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J Phys Chem Lett. 2010 Feb 18;1(4):696-703.

Understanding the SERS Effects of Single Silver Nanoparticles and Their Dimers, One at a Time.

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  • 1Department of Biomedical Engineering, Washington University, St. Louis, Missouri 63130.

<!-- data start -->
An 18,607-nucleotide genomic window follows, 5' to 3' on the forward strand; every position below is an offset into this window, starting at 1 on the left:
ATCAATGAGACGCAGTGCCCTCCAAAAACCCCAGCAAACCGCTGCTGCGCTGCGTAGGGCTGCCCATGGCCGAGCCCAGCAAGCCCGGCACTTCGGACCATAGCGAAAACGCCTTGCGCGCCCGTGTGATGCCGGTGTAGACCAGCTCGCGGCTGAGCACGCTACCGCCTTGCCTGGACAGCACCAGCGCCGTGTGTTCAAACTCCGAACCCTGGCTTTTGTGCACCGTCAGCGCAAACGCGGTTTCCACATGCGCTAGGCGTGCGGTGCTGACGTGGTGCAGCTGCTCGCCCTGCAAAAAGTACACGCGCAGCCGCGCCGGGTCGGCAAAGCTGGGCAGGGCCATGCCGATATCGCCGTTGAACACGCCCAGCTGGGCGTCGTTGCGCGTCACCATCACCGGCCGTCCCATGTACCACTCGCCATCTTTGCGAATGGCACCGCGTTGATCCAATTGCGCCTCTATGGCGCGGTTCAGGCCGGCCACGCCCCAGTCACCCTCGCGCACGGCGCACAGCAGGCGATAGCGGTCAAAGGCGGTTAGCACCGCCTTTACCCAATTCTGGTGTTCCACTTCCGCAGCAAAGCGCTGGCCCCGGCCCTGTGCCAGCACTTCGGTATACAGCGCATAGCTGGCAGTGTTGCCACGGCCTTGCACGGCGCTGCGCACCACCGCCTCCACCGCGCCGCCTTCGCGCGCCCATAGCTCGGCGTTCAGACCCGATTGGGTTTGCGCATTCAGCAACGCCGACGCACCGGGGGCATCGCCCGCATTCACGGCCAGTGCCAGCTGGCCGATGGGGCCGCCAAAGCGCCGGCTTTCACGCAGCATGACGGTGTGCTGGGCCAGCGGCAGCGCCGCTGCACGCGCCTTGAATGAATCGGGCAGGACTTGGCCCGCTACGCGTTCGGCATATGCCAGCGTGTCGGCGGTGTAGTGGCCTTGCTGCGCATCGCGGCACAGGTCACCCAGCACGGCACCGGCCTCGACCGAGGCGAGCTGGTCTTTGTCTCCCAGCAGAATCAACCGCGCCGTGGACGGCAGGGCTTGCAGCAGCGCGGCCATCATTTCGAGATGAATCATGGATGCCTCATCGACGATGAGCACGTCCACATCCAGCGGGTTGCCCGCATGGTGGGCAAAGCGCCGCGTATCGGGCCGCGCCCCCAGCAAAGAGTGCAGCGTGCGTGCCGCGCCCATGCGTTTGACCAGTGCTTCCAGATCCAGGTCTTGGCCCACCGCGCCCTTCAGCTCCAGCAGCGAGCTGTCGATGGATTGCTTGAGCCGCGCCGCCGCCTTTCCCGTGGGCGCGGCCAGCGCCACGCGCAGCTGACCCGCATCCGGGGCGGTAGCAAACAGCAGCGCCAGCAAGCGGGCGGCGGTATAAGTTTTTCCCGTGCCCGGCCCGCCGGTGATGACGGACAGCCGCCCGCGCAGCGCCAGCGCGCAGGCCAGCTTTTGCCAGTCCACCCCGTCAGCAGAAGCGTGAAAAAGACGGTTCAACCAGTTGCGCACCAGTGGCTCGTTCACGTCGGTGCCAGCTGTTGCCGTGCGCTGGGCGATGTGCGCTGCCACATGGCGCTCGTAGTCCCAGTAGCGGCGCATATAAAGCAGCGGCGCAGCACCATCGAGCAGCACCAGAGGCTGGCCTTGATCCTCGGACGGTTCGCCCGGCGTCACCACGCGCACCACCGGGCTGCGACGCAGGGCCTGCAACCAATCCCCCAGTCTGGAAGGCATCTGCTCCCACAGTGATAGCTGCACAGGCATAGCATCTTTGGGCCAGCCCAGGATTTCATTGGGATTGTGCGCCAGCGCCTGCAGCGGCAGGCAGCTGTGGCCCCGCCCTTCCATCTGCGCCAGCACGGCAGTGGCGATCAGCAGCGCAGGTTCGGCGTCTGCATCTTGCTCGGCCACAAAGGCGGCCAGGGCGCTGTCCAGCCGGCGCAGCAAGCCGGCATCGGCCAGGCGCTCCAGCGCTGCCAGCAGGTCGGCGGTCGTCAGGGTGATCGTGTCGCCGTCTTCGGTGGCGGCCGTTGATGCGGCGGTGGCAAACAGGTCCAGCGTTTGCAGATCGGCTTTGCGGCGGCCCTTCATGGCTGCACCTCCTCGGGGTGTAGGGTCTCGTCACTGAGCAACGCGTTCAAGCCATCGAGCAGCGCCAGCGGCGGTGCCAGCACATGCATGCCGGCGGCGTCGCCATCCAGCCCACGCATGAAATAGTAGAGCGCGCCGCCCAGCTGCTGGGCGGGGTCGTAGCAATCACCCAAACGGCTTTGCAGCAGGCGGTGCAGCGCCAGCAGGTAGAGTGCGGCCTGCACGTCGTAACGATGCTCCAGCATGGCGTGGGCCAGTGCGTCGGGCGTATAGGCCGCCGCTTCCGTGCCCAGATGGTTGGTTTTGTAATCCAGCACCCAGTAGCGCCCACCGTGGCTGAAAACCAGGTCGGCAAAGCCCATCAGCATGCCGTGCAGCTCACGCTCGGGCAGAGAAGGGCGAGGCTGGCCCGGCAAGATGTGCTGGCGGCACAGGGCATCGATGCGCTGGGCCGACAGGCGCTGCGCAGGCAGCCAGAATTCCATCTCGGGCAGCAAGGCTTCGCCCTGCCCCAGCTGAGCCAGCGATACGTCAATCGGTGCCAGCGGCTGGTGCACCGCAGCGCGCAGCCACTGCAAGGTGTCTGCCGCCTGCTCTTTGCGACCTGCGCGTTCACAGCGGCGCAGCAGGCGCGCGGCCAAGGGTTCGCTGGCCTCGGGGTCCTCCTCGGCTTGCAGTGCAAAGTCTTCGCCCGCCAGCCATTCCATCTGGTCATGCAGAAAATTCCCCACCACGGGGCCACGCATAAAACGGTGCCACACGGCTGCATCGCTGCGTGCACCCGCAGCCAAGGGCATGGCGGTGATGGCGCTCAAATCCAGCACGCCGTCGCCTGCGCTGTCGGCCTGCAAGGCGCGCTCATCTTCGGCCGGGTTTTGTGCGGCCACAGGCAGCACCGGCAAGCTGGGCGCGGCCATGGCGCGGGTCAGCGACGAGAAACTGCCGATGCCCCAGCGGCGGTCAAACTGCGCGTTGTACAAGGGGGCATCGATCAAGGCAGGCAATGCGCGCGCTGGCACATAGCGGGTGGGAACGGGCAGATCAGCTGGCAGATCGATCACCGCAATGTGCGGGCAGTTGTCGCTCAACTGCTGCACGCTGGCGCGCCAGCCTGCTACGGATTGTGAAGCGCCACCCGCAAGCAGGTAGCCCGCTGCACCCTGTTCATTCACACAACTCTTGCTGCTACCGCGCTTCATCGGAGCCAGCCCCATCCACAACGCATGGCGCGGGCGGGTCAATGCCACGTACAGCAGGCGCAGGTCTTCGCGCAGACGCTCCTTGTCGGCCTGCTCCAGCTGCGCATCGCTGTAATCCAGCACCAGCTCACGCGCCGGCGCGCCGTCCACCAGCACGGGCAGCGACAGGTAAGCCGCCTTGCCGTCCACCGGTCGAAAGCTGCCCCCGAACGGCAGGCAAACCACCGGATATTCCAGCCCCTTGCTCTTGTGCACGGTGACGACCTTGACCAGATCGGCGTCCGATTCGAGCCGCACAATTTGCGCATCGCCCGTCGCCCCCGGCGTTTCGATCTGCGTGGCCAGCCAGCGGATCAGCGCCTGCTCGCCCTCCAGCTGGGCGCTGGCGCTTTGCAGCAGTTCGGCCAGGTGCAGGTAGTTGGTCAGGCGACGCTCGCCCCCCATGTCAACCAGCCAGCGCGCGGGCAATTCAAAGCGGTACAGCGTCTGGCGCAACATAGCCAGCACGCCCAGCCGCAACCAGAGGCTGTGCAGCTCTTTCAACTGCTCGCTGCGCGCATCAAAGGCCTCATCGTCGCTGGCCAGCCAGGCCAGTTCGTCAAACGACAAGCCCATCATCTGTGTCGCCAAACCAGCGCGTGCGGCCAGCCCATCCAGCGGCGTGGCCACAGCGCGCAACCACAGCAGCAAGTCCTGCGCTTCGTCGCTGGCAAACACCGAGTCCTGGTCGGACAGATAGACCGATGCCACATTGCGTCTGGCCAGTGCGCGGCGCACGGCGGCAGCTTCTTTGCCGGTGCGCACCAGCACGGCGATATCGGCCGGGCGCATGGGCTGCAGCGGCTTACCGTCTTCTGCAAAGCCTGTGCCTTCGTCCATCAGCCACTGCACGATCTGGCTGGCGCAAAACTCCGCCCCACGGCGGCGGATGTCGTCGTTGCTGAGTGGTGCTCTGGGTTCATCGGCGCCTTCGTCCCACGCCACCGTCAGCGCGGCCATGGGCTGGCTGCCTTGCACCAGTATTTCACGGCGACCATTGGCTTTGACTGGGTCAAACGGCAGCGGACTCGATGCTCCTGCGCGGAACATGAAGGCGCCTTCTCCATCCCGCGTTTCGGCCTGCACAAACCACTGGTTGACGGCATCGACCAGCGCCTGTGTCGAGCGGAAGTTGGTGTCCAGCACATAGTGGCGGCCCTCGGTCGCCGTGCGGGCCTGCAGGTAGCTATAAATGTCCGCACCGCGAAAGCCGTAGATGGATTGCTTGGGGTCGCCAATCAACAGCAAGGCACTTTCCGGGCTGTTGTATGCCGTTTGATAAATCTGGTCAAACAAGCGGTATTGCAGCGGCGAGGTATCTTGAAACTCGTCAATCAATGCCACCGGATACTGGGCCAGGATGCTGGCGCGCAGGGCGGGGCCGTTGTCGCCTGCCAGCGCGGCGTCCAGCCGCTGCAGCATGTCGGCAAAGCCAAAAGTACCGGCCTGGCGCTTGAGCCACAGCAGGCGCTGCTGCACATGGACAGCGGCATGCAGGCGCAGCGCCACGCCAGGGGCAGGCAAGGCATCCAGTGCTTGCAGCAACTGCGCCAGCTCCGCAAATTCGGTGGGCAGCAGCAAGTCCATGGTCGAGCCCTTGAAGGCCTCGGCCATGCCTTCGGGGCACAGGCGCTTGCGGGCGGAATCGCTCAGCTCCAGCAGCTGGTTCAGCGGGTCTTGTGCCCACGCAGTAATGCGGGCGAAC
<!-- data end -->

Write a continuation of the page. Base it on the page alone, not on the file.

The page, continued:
This perspective article highlights recent developments in a class of surface-enhanced Raman scattering (SERS) experiments that aim to correlate SERS enhancement factors with the physical parameters of metal nanostructures. In a typical study, the SERS substrate is fabricated by depositing colloidal nanoparticles on a silicon wafer to obtain individual particles isolated from each other, or small aggregates such as dimeric units. With the help of registration marks, the same nanoparticle, or dimer of nanoparticles, can be quickly located under a Raman microscope (for SERS spectra) and a scanning electron microscope (for structural characterization). The nanoscale characterization achieved by these studies has resulted in unparalleled investigations into the nature of polarization dependency for SERS, the hot spot nature of single nanoparticles and dimers, and the manipulation of hot spots through shape-controlled synthesis and self-assembly. We discuss the new insights these studies have offered, and the future progress they can deliver to the advancement of SERS.

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